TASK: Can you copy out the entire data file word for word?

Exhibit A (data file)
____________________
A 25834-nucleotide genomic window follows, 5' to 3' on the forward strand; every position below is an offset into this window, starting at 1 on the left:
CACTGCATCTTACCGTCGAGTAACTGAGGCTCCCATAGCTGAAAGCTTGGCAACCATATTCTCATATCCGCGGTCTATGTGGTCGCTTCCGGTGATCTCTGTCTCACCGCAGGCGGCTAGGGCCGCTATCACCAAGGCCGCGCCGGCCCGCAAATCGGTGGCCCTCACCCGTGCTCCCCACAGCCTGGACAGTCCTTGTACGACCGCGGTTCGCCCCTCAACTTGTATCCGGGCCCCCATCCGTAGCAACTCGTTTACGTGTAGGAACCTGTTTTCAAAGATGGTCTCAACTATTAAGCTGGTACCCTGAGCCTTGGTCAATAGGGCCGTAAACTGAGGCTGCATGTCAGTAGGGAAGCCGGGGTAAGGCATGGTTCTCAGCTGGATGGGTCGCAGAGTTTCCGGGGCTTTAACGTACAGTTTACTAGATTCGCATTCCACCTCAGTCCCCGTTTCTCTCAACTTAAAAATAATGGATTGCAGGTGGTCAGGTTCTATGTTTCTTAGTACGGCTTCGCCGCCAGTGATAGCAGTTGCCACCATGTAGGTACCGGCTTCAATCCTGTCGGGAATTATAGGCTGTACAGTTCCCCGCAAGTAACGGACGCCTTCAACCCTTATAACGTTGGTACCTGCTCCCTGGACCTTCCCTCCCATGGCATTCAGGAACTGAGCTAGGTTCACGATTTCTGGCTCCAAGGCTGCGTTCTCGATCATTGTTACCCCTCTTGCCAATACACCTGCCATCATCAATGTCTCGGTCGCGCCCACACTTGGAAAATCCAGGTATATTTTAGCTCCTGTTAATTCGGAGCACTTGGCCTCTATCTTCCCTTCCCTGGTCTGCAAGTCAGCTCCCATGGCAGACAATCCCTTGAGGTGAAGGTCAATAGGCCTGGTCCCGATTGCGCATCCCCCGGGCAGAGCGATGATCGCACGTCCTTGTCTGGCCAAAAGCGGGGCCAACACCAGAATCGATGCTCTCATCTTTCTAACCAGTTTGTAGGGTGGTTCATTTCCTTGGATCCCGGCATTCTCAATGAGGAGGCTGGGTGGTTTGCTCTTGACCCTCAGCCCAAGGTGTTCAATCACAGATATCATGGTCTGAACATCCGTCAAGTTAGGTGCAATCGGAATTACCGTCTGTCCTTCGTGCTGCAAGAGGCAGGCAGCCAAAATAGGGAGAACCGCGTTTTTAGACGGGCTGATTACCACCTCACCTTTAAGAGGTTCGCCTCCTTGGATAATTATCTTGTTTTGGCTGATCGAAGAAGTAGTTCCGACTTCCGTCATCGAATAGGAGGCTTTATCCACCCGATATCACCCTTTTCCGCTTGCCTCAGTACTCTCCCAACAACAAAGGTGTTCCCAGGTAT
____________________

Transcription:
A 25834-nucleotide genomic window follows, 5' to 3' on the forward strand; every position below is an offset into this window, starting at 1 on the left:
CACTGCATCTTACCGTCGAGTAACTGAGGCTCCCATAGCTGAAAGCTTGGCAACCATATTCTCATATCCGCGGTCTATGTGGTCGCTTCCGGTGATCTCTGTCTCACCGCAGGCGGCTAGGGCCGCTATCACCAAGGCCGCGCCGGCCCGCAAATCGGTGGCCCTCACCCGTGCTCCCCACAGCCTGGACAGTCCTTGTACGACCGCGGTTCGCCCCTCAACTTGTATCCGGGCCCCCATCCGTAGCAACTCGTTTACGTGTAGGAACCTGTTTTCAAAGATGGTCTCAACTATTAAGCTGGTACCCTGAGCCTTGGTCAATAGGGCCGTAAACTGAGGCTGCATGTCAGTAGGGAAGCCGGGGTAAGGCATGGTTCTCAGCTGGATGGGTCGCAGAGTTTCCGGGGCTTTAACGTACAGTTTACTAGATTCGCATTCCACCTCAGTCCCCGTTTCTCTCAACTTAAAAATAATGGATTGCAGGTGGTCAGGTTCTATGTTTCTTAGTACGGCTTCGCCGCCAGTGATAGCAGTTGCCACCATGTAGGTACCGGCTTCAATCCTGTCGGGAATTATAGGCTGTACAGTTCCCCGCAAGTAACGGACGCCTTCAACCCTTATAACGTTGGTACCTGCTCCCTGGACCTTCCCTCCCATGGCATTCAGGAACTGAGCTAGGTTCACGATTTCTGGCTCCAAGGCTGCGTTCTCGATCATTGTTACCCCTCTTGCCAATACACCTGCCATCATCAATGTCTCGGTCGCGCCCACACTTGGAAAATCCAGGTATATTTTAGCTCCTGTTAATTCGGAGCACTTGGCCTCTATCTTCCCTTCCCTGGTCTGCAAGTCAGCTCCCATGGCAGACAATCCCTTGAGGTGAAGGTCAATAGGCCTGGTCCCGATTGCGCATCCCCCGGGCAGAGCGATGATCGCACGTCCTTGTCTGGCCAAAAGCGGGGCCAACACCAGAATCGATGCTCTCATCTTTCTAACCAGTTTGTAGGGTGGTTCATTTCCTTGGATCCCGGCATTCTCAATGAGGAGGCTGGGTGGTTTGCTCTTGACCCTCAGCCCAAGGTGTTCAATCACAGATATCATGGTCTGAACATCCGTCAAGTTAGGTGCAATCGGAATTACCGTCTGTCCTTCGTGCTGCAAGAGGCAGGCAGCCAAAATAGGGAGAACCGCGTTTTTAGACGGGCTGATTACCACCTCACCTTTAAGAGGTTCGCCTCCTTGGATAATTATCTTGTTTTGGCTGATCGAAGAAGTAGTTCCGACTTCCGTCATCGAATAGGAGGCTTTATCCACCCGATATCACCCTTTTCCGCTTGCCTCAGTACTCTCCCAACAACAAAGGTGTTCCCAGGTAT